Well, 38 got killed during their service. Two weeks before graduation from WASP training one girl was coming in for a landing, and one of the new students who had just arrived came in from the opposite direction—which she shouldn’t have—and they had a midair collision that killed both of them. We weren’t authorized funeral expenses. If someone was killed, we took up a collection, then someone went home with the body. But those who died weren’t allowed a military funeral.

Why did you decide to leave the program?
I was sent to a base for twin-engine training, because I was supposed to fly B-26 Marauder medium bombers in the target-towing role. I got the notice the program was being disbanded, and two weeks later I got notice that I was to be transferred to Panama City, Fla. I thought I’d just get down there and have to turn around and come home again, so I resigned.

How did it feel to finally be classified as military veterans in 1977?
I hadn’t thought about it for years. We had reunions every five years, and I went to most of them—but it was just to get together. It wasn’t until an article came out in the paper about the first woman to graduate from the U.S. Air Force Academy and fly military planes. That stirred things up, and we started circulating petitions then asking for recognition. Senator Barry Goldwater and General Arnold’s son [Colonel Bruce Arnold, U.S. Air Force, Ret.] were very active in supporting that effort.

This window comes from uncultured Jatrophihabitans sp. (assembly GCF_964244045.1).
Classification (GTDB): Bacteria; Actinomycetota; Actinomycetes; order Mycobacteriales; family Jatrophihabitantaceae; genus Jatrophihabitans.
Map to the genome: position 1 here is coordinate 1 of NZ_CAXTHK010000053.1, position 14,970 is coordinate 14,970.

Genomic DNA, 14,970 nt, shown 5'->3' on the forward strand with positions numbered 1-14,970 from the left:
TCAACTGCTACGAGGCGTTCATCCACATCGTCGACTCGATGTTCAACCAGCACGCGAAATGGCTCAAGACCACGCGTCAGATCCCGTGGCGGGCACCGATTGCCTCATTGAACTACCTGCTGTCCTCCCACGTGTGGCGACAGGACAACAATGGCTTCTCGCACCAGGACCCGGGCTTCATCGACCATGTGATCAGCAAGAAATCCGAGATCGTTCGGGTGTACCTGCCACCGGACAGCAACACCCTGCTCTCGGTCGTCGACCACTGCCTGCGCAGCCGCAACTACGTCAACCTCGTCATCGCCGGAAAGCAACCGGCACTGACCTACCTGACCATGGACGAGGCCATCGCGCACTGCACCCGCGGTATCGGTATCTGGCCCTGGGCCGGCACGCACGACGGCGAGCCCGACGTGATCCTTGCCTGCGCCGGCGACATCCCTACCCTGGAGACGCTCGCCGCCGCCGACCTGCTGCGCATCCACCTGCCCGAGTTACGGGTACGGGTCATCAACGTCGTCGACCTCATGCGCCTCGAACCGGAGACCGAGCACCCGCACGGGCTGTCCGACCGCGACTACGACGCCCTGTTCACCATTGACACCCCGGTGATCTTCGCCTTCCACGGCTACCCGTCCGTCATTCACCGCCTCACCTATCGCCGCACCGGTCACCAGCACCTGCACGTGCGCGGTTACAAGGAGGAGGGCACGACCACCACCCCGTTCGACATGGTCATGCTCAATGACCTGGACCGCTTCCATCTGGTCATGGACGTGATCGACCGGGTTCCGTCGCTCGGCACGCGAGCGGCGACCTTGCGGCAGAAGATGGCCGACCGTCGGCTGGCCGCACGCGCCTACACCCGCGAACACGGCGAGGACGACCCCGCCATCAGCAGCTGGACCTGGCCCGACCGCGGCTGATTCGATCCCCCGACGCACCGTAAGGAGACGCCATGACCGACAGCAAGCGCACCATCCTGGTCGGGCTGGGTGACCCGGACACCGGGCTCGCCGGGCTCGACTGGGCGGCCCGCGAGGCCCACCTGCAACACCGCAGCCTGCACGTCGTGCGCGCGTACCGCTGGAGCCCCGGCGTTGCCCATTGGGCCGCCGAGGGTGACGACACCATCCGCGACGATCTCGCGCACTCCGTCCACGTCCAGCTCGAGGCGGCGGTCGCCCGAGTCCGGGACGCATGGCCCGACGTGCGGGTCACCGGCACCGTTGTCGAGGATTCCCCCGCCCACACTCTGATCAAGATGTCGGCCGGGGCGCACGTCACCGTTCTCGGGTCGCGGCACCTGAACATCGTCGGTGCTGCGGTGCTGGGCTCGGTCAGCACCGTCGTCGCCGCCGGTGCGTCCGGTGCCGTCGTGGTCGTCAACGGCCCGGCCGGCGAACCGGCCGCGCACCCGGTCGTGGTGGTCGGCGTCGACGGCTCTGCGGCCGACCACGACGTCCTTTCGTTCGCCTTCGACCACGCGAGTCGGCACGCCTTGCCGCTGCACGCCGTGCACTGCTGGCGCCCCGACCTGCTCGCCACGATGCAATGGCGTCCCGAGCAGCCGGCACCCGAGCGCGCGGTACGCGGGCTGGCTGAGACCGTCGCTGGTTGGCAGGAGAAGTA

What do you want people to remember about your service and the WASP program?
I want them to know we existed and were there to help during the war when needed. When we weren’t needed anymore, they just sent us home. The way the situation was handled wasn’t really fair. We were hired as civilians, and we knew it when we went in. But when we went in, we were more or less promised we would be taken into the military. It left a bitter taste.

During a recent talk I said, “When you say the word wasp, people think of an insect.” Now I’d like to get the word out in small groups, to let them know we did exist. We weren’t combat heroes or anything, but we were part of the war effort.

How do you feel about women serving in the military?
I think there’s a place for them in the military, and I think they should be treated with respect for the job that they’re doing. And I am glad they are accepted now as much as they are. MH